Thursday, July 12, 2007
This presentation is part of : Family Health Issues
Foster Mothers' Transition to Motherhood
Mikki Meadows-Oliver, PhD, MPH, RN, Pediatric Nurse Practitioner Specialty, Yale University School of Nursing, New Haven, CT, USA
Learning Objective #1: discuss six pertinent steps in the analysis phenomenological research data.
Learning Objective #2: identify five relevant aspects of the transition to motherhood process for foster mothers.

Purpose: While much has been written about the transition to motherhood, there is a paucity of research related to this process for foster mothers. This study researched the transition to motherhood in women caring for foster children.

Method: A descriptive phenomenological design was used to discover participants’ meanings of their experiences. A purposive sample of eight foster mothers participated in the study.  The participants were between 41-51 years of age and all were of African-American ethnicity. Each mother was interviewed once and the interviews were transcribed verbatim. The procedural guidelines of Colaizzi (1978) were used to analyze the data.

Results: Five themes emerged from the in-depth interviews. 1). Entre to Foster Care: Each foster mother described how she became involved in the foster care system and her experiences of adjusting to becoming a foster mother; 2) Difficulties in Dealing: Foster mothers spoke of dealing with a variety of complex issues related to foster care such as dealing with the social services system and dealing with the children’s biological families; 3). Putting Life on Hold: After becoming foster mothers, many felt that their lives consisted of only work and caring for their foster children; 4). Lacking but Needing Support: Foster mothers spoke of feeling burned out and not receiving the needed support when caring for their foster children 5) Claiming the Foster Children as Their Own: After an adjustment period of dealing with stressors and difficulties, foster mothers claimed the foster children as their own.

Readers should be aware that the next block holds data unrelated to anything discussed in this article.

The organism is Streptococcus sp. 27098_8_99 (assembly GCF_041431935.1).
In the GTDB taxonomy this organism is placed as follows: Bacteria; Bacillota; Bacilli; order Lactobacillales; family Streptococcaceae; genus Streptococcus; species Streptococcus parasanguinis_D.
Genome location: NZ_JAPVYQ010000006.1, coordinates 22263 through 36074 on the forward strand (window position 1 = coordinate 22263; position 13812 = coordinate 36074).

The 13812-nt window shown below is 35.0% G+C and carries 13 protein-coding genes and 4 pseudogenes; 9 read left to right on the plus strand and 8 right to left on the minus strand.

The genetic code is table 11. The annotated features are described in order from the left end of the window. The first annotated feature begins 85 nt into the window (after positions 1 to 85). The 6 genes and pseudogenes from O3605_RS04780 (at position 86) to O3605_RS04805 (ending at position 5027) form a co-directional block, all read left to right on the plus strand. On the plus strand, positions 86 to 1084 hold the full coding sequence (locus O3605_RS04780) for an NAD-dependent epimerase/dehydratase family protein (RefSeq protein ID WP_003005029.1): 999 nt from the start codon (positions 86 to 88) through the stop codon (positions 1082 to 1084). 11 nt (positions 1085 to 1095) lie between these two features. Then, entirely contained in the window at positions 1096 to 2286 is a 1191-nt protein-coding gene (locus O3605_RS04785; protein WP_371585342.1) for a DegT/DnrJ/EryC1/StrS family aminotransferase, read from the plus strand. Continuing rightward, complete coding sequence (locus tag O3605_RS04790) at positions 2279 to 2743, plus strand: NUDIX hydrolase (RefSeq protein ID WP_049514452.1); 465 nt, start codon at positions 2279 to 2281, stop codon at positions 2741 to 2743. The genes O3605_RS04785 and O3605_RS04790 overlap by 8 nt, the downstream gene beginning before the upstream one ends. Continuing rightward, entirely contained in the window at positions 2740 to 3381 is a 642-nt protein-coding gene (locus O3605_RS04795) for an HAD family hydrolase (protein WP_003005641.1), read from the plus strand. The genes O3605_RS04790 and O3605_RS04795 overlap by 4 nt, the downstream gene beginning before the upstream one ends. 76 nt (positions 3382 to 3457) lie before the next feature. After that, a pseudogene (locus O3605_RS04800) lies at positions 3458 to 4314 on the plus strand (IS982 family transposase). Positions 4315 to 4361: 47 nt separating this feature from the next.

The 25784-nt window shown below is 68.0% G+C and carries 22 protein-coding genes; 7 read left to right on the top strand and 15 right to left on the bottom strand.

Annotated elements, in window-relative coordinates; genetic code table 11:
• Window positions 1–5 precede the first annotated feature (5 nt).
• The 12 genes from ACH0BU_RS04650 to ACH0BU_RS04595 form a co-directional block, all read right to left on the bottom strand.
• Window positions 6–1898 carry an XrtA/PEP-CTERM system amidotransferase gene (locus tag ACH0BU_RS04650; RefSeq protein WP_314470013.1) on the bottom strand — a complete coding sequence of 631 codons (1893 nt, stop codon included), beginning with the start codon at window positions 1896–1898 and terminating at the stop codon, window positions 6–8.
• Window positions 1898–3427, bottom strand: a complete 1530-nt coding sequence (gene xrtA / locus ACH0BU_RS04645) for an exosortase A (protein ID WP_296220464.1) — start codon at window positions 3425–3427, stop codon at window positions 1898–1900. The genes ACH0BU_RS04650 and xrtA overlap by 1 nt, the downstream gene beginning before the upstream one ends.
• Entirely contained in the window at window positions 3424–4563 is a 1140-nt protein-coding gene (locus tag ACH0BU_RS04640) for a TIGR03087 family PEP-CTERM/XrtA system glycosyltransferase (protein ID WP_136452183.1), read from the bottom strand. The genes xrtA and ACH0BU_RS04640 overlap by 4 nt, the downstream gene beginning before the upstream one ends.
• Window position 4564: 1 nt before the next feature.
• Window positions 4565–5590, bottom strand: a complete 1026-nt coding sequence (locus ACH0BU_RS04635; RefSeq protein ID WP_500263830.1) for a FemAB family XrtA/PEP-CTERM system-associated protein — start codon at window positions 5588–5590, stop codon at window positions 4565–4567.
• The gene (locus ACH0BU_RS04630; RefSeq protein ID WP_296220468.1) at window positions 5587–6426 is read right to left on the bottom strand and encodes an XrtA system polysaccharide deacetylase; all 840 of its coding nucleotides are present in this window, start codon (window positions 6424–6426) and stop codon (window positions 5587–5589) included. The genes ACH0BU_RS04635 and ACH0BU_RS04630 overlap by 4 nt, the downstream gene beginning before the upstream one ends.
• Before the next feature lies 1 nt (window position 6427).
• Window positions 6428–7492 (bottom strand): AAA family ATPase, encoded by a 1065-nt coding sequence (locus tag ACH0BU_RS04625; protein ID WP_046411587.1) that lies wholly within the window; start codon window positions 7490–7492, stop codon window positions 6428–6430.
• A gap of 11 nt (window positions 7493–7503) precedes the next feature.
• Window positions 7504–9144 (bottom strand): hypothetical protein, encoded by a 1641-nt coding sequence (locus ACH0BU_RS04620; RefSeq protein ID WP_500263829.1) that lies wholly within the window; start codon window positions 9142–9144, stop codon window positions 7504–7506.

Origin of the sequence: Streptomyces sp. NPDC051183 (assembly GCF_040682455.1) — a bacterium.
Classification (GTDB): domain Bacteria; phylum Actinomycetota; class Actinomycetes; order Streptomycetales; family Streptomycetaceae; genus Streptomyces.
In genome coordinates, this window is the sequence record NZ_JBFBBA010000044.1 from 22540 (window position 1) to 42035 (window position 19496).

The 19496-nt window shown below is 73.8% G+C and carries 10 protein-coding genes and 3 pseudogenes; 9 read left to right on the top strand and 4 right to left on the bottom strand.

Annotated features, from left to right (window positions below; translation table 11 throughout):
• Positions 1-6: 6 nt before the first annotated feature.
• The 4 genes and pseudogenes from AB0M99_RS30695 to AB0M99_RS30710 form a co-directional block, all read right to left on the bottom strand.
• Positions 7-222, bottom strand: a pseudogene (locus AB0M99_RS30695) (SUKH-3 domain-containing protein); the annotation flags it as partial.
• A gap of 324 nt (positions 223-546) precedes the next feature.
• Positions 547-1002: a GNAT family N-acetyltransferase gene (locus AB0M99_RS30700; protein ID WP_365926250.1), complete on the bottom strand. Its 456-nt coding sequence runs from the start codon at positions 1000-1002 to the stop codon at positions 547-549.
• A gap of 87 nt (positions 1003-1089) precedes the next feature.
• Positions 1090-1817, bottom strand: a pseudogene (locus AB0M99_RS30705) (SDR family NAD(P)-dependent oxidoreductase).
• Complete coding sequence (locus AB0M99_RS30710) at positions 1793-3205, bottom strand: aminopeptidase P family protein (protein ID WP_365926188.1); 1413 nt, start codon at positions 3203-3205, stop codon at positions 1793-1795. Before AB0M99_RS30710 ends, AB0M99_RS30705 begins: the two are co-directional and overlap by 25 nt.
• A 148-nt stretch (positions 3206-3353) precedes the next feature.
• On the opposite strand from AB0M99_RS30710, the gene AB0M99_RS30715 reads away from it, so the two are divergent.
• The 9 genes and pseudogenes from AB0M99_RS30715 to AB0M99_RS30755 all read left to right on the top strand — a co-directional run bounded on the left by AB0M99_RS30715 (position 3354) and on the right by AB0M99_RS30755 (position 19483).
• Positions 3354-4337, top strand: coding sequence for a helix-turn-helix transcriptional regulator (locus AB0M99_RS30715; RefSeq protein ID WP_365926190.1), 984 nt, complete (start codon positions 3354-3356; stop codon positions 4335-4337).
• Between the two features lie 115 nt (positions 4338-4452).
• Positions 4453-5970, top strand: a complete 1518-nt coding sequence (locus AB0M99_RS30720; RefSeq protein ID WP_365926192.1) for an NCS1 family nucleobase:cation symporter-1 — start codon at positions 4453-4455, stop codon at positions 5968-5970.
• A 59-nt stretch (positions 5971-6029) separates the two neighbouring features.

Conclusions: This study shed light on foster mothers’ experiences of their transition to motherhood. Nurses working with foster families may help these mothers by recognizing that they may face issues similar to those of new parents.  Nurses may provide support and refer mothers to the appropriate resources for assistance in dealing with their stressors.